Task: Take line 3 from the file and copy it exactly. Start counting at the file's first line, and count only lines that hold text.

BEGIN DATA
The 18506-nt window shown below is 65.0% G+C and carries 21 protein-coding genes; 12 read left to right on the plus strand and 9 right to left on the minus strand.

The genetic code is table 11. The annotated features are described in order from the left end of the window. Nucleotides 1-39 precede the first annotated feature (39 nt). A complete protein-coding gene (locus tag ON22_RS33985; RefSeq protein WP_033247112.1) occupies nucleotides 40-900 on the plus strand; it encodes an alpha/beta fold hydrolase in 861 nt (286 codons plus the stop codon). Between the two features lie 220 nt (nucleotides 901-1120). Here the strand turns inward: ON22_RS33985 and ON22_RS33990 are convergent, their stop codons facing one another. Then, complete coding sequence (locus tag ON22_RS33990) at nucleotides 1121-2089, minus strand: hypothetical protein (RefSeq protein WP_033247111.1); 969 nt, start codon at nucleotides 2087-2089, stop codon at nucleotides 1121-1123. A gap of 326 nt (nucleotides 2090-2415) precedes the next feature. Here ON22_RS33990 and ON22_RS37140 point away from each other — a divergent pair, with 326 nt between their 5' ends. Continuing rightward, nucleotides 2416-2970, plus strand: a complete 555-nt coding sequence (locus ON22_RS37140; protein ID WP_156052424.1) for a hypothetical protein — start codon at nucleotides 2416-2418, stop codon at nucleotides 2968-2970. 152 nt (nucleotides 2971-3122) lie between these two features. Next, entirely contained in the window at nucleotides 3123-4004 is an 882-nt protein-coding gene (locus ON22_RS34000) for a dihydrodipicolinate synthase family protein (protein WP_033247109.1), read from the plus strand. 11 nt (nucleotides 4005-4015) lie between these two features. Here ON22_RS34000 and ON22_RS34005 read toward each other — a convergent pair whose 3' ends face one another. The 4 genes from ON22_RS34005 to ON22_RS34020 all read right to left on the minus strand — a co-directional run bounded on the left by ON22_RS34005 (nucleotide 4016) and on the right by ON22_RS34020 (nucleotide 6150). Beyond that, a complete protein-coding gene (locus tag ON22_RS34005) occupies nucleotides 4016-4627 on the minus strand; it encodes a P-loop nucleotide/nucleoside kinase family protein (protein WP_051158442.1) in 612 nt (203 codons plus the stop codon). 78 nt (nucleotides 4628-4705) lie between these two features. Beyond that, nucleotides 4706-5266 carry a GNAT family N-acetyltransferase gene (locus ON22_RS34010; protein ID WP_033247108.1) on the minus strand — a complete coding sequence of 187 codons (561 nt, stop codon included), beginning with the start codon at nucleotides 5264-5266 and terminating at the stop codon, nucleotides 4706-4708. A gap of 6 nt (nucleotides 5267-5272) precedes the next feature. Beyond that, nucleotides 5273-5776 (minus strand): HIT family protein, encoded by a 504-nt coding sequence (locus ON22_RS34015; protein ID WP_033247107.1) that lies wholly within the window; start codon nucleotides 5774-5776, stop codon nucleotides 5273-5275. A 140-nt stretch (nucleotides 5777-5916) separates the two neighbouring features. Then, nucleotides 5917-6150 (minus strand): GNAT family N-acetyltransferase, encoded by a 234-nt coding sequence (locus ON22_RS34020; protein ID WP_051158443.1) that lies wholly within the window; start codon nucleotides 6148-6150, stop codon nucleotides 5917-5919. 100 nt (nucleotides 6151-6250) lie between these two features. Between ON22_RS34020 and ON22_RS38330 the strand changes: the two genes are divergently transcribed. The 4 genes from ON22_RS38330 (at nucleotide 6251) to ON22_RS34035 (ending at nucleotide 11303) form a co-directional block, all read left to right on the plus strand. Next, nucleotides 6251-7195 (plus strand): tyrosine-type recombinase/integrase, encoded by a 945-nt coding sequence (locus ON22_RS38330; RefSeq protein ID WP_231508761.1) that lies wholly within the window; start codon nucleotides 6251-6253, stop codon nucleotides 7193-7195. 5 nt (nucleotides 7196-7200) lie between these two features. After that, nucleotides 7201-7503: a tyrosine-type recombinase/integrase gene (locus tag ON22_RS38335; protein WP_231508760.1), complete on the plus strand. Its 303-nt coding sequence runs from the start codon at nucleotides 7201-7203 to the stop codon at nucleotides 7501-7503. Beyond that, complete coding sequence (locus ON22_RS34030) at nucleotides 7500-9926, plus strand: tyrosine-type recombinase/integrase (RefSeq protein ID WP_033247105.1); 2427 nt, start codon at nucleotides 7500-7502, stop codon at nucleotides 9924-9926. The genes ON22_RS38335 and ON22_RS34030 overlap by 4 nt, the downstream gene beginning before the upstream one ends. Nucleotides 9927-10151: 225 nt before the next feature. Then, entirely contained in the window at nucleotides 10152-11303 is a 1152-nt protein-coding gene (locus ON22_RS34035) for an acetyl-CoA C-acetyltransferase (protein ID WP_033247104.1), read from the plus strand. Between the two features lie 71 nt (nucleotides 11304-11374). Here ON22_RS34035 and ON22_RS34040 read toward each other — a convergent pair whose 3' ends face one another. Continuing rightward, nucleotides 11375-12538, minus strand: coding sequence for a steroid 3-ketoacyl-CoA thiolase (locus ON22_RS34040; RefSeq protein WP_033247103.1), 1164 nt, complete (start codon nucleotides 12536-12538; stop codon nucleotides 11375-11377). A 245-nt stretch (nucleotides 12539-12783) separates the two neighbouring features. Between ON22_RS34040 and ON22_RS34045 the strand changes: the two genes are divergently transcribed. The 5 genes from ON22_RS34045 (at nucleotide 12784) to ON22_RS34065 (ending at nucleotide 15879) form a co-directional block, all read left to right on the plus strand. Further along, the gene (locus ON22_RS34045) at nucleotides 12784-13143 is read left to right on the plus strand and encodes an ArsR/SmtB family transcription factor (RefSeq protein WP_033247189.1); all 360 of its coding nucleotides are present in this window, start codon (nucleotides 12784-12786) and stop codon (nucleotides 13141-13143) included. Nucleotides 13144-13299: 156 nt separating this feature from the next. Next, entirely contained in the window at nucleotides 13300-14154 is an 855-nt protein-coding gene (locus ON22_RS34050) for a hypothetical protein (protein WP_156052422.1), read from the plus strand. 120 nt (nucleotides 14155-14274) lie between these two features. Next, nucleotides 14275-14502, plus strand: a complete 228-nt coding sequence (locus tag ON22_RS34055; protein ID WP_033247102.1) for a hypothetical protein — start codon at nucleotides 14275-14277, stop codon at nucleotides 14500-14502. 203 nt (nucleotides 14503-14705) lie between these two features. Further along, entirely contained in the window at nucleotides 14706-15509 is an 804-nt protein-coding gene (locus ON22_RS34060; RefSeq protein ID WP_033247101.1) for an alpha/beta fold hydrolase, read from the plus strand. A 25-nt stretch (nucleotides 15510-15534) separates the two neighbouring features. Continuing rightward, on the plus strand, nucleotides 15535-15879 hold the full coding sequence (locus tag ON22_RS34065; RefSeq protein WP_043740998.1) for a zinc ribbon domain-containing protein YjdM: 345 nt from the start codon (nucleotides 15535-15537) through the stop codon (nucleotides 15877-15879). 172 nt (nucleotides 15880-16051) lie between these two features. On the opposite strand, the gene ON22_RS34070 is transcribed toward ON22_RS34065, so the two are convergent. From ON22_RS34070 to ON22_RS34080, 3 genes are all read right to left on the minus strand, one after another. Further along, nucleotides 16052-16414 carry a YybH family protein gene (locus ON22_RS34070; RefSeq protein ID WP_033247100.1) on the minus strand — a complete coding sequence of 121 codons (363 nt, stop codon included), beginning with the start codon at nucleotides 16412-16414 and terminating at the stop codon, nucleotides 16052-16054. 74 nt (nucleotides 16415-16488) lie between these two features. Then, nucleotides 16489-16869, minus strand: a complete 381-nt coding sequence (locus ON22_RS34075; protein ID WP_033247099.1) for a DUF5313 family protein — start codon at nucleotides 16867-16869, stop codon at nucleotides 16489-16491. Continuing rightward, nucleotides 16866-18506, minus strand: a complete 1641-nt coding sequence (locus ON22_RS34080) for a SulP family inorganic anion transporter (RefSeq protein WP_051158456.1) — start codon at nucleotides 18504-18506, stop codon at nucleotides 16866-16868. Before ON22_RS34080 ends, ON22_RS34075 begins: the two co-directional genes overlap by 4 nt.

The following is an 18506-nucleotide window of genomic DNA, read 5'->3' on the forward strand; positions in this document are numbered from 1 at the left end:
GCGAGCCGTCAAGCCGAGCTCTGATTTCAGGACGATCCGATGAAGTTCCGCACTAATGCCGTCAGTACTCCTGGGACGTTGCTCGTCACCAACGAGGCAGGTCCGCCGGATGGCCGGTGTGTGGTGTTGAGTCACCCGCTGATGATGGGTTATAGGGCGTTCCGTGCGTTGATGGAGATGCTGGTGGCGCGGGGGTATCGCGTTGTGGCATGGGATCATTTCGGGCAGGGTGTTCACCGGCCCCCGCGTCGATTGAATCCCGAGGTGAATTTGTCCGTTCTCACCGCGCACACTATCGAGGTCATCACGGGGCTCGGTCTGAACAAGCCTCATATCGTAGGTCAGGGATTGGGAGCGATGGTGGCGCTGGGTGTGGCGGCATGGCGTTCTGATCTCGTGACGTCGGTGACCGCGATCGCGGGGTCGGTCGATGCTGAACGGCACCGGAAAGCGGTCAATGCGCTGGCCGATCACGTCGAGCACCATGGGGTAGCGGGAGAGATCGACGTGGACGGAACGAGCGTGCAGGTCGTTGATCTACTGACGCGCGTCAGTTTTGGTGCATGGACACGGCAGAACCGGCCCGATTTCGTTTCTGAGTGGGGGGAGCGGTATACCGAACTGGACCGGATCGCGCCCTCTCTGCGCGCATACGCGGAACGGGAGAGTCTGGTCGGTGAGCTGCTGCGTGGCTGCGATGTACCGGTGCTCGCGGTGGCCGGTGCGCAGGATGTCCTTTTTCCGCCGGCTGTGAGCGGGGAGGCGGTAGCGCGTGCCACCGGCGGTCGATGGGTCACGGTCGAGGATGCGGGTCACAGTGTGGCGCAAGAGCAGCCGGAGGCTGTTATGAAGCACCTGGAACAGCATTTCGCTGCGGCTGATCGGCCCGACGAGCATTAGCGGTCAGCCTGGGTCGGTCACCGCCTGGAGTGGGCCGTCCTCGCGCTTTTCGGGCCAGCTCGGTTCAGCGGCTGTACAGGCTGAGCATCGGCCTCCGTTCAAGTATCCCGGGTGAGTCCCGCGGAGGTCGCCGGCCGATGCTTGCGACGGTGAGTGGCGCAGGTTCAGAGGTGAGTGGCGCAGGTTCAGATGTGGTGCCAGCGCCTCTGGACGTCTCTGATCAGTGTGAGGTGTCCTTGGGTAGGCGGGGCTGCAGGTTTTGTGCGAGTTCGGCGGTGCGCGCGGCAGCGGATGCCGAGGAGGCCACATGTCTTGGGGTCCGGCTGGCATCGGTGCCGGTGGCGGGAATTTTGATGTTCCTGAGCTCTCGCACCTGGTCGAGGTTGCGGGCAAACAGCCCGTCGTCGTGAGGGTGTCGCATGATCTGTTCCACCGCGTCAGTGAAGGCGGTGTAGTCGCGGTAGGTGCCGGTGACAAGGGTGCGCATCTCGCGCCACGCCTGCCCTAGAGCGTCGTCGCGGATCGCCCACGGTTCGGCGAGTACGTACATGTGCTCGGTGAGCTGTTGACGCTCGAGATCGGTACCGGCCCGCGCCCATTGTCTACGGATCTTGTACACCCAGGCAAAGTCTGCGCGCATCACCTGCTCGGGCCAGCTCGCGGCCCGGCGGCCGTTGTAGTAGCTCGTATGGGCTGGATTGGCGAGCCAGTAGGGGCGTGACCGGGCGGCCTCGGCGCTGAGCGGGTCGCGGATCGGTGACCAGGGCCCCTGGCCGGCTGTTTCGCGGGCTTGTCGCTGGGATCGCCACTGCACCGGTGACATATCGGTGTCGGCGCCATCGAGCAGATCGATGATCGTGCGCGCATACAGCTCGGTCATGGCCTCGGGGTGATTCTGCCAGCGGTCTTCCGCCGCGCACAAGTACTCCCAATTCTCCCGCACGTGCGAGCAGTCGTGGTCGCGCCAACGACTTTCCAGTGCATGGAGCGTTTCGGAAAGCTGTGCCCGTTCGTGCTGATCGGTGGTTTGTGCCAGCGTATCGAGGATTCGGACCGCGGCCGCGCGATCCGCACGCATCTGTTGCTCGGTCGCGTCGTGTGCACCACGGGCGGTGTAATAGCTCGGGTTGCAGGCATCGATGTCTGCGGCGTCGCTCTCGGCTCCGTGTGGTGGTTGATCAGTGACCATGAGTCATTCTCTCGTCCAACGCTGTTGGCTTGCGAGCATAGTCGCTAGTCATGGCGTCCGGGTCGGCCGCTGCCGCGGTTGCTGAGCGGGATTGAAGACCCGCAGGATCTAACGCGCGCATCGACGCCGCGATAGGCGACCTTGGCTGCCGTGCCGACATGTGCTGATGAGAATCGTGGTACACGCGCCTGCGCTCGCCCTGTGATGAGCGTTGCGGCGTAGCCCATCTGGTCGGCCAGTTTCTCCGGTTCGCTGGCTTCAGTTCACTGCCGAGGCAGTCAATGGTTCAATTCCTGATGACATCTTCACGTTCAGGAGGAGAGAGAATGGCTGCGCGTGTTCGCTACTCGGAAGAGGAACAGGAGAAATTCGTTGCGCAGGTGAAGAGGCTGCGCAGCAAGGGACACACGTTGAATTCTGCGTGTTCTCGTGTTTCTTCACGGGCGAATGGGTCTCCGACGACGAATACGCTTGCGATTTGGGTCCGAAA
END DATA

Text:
The following is an 18506-nucleotide window of genomic DNA, read 5'->3' on the forward strand; positions in this document are numbered from 1 at the left end: